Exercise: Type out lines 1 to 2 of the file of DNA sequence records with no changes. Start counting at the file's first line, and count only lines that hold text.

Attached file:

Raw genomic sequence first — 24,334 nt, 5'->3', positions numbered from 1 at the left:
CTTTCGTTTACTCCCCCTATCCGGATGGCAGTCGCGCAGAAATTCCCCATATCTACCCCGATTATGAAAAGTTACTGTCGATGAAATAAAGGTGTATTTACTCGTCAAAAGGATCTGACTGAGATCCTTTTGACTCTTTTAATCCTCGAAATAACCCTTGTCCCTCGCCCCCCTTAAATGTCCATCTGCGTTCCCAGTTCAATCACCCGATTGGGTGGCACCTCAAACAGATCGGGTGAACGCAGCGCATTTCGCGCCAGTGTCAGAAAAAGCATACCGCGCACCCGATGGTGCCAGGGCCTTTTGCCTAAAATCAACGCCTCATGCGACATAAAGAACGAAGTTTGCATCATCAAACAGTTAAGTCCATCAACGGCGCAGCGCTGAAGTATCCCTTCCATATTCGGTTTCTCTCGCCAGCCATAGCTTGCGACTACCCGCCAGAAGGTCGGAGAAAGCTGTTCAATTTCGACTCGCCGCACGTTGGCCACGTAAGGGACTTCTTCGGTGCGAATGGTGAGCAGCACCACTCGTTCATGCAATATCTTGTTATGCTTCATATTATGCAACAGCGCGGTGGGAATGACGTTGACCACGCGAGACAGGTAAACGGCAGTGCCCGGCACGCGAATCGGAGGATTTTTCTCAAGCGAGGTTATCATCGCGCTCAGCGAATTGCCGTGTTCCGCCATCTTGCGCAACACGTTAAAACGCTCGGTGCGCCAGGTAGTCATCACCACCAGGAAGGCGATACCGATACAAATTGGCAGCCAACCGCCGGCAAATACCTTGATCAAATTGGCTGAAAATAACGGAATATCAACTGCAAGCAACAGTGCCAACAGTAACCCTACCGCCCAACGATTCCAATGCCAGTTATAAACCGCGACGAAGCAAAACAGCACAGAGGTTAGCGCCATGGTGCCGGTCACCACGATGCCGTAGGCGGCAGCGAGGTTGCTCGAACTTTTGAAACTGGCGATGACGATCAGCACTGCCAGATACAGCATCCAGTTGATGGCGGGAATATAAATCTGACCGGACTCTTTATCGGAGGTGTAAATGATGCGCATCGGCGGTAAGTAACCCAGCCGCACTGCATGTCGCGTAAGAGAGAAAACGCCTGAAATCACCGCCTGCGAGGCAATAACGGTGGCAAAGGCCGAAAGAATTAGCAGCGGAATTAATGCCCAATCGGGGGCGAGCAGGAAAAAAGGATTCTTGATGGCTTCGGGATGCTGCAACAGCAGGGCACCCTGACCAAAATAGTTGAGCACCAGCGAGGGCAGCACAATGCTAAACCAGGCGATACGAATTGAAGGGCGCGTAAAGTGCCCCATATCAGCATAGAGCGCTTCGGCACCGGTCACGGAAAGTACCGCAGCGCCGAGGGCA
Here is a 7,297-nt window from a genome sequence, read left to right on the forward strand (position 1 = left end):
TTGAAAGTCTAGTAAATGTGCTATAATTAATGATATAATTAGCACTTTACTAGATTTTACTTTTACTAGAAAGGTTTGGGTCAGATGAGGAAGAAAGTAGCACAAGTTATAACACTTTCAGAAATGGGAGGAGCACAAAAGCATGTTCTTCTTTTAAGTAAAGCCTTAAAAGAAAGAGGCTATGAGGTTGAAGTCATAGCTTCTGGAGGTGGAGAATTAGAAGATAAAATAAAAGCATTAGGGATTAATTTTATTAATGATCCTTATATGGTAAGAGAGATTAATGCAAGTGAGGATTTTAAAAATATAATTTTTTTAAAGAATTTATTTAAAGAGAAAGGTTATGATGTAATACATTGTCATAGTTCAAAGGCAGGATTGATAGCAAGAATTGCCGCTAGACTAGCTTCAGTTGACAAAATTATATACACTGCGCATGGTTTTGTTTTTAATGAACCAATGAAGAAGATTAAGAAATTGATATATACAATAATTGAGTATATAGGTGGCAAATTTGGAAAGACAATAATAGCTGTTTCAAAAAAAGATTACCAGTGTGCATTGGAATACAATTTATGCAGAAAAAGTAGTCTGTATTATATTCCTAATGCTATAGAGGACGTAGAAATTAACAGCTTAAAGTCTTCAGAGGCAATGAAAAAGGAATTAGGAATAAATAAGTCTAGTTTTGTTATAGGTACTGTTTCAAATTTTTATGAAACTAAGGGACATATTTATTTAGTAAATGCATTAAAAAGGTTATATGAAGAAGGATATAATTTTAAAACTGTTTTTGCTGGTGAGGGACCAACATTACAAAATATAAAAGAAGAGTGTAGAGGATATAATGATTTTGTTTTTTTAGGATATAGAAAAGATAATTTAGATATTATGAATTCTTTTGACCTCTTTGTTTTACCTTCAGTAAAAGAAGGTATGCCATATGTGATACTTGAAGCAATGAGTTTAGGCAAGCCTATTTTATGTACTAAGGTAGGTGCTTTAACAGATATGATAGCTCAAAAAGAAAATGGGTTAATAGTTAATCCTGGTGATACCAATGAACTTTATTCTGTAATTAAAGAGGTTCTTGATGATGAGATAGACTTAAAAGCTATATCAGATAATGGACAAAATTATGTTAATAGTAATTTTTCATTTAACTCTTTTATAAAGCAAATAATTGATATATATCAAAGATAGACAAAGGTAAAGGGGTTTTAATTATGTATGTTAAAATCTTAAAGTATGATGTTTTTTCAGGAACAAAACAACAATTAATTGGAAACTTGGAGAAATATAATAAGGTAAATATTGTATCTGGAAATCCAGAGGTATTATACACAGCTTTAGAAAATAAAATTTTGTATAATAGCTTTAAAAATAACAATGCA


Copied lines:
Raw genomic sequence first — 24,334 nt, 5'->3', positions numbered from 1 at the left:
CTTTCGTTTACTCCCCCTATCCGGATGGCAGTCGCGCAGAAATTCCCCATATCTACCCCGATTATGAAAAGTTACTGTCGATGAAATAAAGGTGTATTTACTCGTCAAAAGGATCTGACTGAGATCCTTTTGACTCTTTTAATCCTCGAAATAACCCTTGTCCCTCGCCCCCCTTAAATGTCCATCTGCGTTCCCAGTTCAATCACCCGATTGGGTGGCACCTCAAACAGATCGGGTGAACGCAGCGCATTTCGCGCCAGTGTCAGAAAAAGCATACCGCGCACCCGATGGTGCCAGGGCCTTTTGCCTAAAATCAACGCCTCATGCGACATAAAGAACGAAGTTTGCATCATCAAACAGTTAAGTCCATCAACGGCGCAGCGCTGAAGTATCCCTTCCATATTCGGTTTCTCTCGCCAGCCATAGCTTGCGACTACCCGCCAGAAGGTCGGAGAAAGCTGTTCAATTTCGACTCGCCGCACGTTGGCCACGTAAGGGACTTCTTCGGTGCGAATGGTGAGCAGCACCACTCGTTCATGCAATATCTTGTTATGCTTCATATTATGCAACAGCGCGGTGGGAATGACGTTGACCACGCGAGACAGGTAAACGGCAGTGCCCGGCACGCGAATCGGAGGATTTTTCTCAAGCGAGGTTATCATCGCGCTCAGCGAATTGCCGTGTTCCGCCATCTTGCGCAACACGTTAAAACGCTCGGTGCGCCAGGTAGTCATCACCACCAGGAAGGCGATACCGATACAAATTGGCAGCCAACCGCCGGCAAATACCTTGATCAAATTGGCTGAAAATAACGGAATATCAACTGCAAGCAACAGTGCCAACAGTAACCCTACCGCCCAACGATTCCAATGCCAGTTATAAACCGCGACGAAGCAAAACAGCACAGAGGTTAGCGCCATGGTGCCGGTCACCACGATGCCGTAGGCGGCAGCGAGGTTGCTCGAACTTTTGAAACTGGCGATGACGATCAGCACTGCCAGATACAGCATCCAGTTGATGGCGGGAATATAAATCTGACCGGACTCTTTATCGGAGGTGTAAATGATGCGCATCGGCGGTAAGTAACCCAGCCGCACTGCATGTCGCGTAAGAGAGAAAACGCCTGAAATCACCGCCTGCGAGGCAATAACGGTGGCAAAGGCCGAAAGAATTAGCAGCGGAATTAATGCCCAATCGGGGGCGAGCAGGAAAAAAGGATTCTTGATGGCTTCGGGATGCTGCAACAGCAGGGCACCCTGACCAAAATAGTTGAGCACCAGCGAGGGCAGCACAATGCTAAACCAGGCGATACGAATTGAAGGGCGCGTAAAGTGCCCCATATCAGCATAGAGCGCTTCGGCACCGGTCACGGAAAGTACCGCAGCGCCGAGGGCA